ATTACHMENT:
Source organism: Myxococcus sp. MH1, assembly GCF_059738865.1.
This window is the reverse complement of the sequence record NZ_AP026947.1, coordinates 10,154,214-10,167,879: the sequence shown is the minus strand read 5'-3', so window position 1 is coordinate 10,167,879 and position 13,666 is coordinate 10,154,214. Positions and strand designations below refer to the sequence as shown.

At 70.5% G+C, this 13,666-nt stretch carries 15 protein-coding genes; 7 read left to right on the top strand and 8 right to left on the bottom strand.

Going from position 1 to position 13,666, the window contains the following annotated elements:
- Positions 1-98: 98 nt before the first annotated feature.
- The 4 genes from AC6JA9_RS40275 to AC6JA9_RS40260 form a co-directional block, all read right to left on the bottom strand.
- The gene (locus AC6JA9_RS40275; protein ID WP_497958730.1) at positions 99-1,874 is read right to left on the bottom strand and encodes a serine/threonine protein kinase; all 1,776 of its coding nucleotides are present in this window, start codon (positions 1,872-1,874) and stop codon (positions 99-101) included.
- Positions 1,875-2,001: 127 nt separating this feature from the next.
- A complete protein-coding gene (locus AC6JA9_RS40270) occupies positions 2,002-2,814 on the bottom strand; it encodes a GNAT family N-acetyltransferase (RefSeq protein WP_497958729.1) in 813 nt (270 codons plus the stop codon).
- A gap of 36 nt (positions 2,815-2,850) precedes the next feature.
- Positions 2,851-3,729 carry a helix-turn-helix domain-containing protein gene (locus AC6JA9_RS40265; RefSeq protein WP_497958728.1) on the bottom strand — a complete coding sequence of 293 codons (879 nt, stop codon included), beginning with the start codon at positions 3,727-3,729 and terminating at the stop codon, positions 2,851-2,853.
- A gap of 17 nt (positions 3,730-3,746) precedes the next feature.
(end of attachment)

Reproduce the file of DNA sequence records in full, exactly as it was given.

Source organism: Myxococcus sp. MH1, assembly GCF_059738865.1.
This window is the reverse complement of the sequence record NZ_AP026947.1, coordinates 10,154,214-10,167,879: the sequence shown is the minus strand read 5'-3', so window position 1 is coordinate 10,167,879 and position 13,666 is coordinate 10,154,214. Positions and strand designations below refer to the sequence as shown.

At 70.5% G+C, this 13,666-nt stretch carries 15 protein-coding genes; 7 read left to right on the top strand and 8 right to left on the bottom strand.

Going from position 1 to position 13,666, the window contains the following annotated elements:
- Positions 1-98: 98 nt before the first annotated feature.
- The 4 genes from AC6JA9_RS40275 to AC6JA9_RS40260 form a co-directional block, all read right to left on the bottom strand.
- The gene (locus AC6JA9_RS40275; protein ID WP_497958730.1) at positions 99-1,874 is read right to left on the bottom strand and encodes a serine/threonine protein kinase; all 1,776 of its coding nucleotides are present in this window, start codon (positions 1,872-1,874) and stop codon (positions 99-101) included.
- Positions 1,875-2,001: 127 nt separating this feature from the next.
- A complete protein-coding gene (locus AC6JA9_RS40270) occupies positions 2,002-2,814 on the bottom strand; it encodes a GNAT family N-acetyltransferase (RefSeq protein WP_497958729.1) in 813 nt (270 codons plus the stop codon).
- A gap of 36 nt (positions 2,815-2,850) precedes the next feature.
- Positions 2,851-3,729 carry a helix-turn-helix domain-containing protein gene (locus AC6JA9_RS40265; RefSeq protein WP_497958728.1) on the bottom strand — a complete coding sequence of 293 codons (879 nt, stop codon included), beginning with the start codon at positions 3,727-3,729 and terminating at the stop codon, positions 2,851-2,853.
- A gap of 17 nt (positions 3,730-3,746) precedes the next feature.